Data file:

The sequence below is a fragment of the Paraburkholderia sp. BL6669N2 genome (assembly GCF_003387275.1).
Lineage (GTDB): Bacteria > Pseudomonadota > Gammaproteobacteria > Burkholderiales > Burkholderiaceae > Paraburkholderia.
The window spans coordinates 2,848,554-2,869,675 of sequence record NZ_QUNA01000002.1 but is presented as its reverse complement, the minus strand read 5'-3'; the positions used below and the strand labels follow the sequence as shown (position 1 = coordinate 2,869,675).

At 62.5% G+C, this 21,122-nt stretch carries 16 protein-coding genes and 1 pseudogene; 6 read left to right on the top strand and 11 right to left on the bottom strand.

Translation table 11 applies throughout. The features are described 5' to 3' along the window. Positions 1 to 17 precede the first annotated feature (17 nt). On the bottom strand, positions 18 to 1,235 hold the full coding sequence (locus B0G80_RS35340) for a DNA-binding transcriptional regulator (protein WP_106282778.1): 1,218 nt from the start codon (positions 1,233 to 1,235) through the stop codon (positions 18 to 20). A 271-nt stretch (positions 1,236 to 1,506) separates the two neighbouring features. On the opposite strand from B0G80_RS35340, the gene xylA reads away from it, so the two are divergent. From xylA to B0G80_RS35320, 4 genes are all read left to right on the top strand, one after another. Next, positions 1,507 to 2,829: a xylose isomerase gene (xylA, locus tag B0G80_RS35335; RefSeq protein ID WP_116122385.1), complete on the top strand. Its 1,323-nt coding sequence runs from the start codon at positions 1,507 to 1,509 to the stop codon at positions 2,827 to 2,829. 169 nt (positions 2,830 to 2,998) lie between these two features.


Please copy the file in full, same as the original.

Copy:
The sequence below is a fragment of the Paraburkholderia sp. BL6669N2 genome (assembly GCF_003387275.1).
Lineage (GTDB): Bacteria > Pseudomonadota > Gammaproteobacteria > Burkholderiales > Burkholderiaceae > Paraburkholderia.
The window spans coordinates 2,848,554-2,869,675 of sequence record NZ_QUNA01000002.1 but is presented as its reverse complement, the minus strand read 5'-3'; the positions used below and the strand labels follow the sequence as shown (position 1 = coordinate 2,869,675).

At 62.5% G+C, this 21,122-nt stretch carries 16 protein-coding genes and 1 pseudogene; 6 read left to right on the top strand and 11 right to left on the bottom strand.

Translation table 11 applies throughout. The features are described 5' to 3' along the window. Positions 1 to 17 precede the first annotated feature (17 nt). On the bottom strand, positions 18 to 1,235 hold the full coding sequence (locus B0G80_RS35340) for a DNA-binding transcriptional regulator (protein WP_106282778.1): 1,218 nt from the start codon (positions 1,233 to 1,235) through the stop codon (positions 18 to 20). A 271-nt stretch (positions 1,236 to 1,506) separates the two neighbouring features. On the opposite strand from B0G80_RS35340, the gene xylA reads away from it, so the two are divergent. From xylA to B0G80_RS35320, 4 genes are all read left to right on the top strand, one after another. Next, positions 1,507 to 2,829: a xylose isomerase gene (xylA, locus tag B0G80_RS35335; RefSeq protein ID WP_116122385.1), complete on the top strand. Its 1,323-nt coding sequence runs from the start codon at positions 1,507 to 1,509 to the stop codon at positions 2,827 to 2,829. 169 nt (positions 2,830 to 2,998) lie between these two features.